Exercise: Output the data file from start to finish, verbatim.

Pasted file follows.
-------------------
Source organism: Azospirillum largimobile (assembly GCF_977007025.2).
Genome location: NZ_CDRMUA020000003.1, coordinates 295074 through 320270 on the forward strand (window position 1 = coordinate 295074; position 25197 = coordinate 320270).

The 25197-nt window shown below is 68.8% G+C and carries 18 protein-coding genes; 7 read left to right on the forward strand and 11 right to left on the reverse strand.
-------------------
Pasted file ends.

Source organism: Azospirillum largimobile (assembly GCF_977007025.2).
Genome location: NZ_CDRMUA020000003.1, coordinates 295074 through 320270 on the forward strand (window position 1 = coordinate 295074; position 25197 = coordinate 320270).

The 25197-nt window shown below is 68.8% G+C and carries 18 protein-coding genes; 7 read left to right on the forward strand and 11 right to left on the reverse strand.